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BANGKOK 17 February 2019 04:10
webfact

Strong-handed approach not working in the South

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Strong-handed approach not working in the South

By DON PATHAN 
SPECIAL TO THE NATION

 

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IN AN attempt to calm fears about the security situation in the deep South, Prime Minister Prayut Chan-o-cha issued a statement yesterday urging the public not to lose faith in his government’s efforts to bring an end to the conflict in this historically contested region.

 

The people behind the deadly attack on a temple in Narathiwat province last week wanted to provoke the forces into launching a forceful crackdown and in the process draw international attention to the situation in the South, Prayut said.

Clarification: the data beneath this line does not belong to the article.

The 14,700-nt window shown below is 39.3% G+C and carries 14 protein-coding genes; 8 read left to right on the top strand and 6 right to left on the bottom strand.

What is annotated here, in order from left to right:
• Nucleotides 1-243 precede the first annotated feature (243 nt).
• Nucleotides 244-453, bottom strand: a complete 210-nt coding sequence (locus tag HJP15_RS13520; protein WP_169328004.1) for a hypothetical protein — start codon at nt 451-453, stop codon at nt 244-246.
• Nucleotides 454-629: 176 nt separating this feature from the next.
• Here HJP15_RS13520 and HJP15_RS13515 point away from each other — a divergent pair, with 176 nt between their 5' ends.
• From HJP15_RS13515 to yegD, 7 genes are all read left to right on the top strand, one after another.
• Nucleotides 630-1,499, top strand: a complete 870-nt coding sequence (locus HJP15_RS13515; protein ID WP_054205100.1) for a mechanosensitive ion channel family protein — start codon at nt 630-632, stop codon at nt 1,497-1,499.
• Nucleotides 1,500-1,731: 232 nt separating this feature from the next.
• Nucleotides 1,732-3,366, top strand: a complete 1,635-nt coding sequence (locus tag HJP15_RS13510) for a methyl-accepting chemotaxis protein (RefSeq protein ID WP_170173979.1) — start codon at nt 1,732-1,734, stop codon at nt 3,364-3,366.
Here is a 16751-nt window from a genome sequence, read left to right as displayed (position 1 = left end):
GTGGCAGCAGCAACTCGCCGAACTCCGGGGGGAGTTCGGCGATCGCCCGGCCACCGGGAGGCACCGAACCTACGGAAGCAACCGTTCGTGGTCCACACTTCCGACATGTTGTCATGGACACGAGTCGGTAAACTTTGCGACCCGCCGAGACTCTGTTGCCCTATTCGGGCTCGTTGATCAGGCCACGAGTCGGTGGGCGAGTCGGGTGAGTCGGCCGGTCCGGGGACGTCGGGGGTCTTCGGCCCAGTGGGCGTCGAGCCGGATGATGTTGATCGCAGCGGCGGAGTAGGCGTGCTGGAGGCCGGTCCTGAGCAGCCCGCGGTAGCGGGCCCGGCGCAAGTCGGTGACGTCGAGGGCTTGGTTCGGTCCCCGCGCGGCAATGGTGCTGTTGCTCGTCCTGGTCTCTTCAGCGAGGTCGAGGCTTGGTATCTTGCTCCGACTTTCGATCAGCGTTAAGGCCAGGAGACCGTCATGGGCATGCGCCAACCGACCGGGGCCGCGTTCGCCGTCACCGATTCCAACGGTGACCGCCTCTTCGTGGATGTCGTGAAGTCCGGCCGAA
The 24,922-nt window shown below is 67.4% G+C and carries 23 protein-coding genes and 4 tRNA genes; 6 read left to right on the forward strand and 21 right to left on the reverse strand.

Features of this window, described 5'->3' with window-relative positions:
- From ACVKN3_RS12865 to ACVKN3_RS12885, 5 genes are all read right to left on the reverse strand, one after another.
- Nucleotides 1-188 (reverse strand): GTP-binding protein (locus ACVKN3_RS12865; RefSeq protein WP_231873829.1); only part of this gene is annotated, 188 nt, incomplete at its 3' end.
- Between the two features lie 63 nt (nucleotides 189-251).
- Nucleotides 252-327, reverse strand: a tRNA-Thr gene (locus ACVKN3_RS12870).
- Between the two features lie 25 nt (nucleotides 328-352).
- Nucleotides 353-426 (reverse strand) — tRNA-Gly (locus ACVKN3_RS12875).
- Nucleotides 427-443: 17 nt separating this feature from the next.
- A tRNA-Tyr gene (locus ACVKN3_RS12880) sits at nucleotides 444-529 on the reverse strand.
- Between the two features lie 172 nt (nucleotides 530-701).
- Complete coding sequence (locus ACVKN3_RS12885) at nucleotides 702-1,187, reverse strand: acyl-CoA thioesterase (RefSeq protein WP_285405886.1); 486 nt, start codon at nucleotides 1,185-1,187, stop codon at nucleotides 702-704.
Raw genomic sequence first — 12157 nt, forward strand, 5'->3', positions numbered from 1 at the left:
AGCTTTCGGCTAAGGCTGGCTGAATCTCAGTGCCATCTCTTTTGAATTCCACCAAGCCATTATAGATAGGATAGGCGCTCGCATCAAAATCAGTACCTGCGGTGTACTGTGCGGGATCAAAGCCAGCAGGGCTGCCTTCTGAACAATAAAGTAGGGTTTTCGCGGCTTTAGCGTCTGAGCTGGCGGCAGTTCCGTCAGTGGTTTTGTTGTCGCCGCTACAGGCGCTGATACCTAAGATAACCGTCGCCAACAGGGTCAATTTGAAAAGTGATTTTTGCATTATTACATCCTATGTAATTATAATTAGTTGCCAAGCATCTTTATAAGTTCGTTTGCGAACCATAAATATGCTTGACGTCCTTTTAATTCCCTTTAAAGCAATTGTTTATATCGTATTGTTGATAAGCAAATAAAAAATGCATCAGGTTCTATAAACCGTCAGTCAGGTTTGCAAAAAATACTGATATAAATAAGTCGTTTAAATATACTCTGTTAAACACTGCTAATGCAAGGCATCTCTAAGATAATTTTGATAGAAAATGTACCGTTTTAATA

“Those who were behind the attack in Narathiwat’s Sungai Padi district on January 19 intended to destroy the morale, spirit as well as the patience of Thailand in using peaceful methods to solve the ongoing conflict and violence in the South,” he said in the statement.

 

His security tsar, Deputy Prime Minister Prawit Wongsuwan, urged security officials on the ground to exercise utmost restraint, to desist from any revenge motives, and to take recourse to the country’s justice system.

 

Analysts said there was nothing new in the government’s reaction. Prayut sounded very much like a broken record when he accused the separatist militants of trying to provoke a nasty retaliation by the security forces, of killing monks in order to discredit Thailand’s “peaceful approach” to the conflict, and of using violence to attract international attention.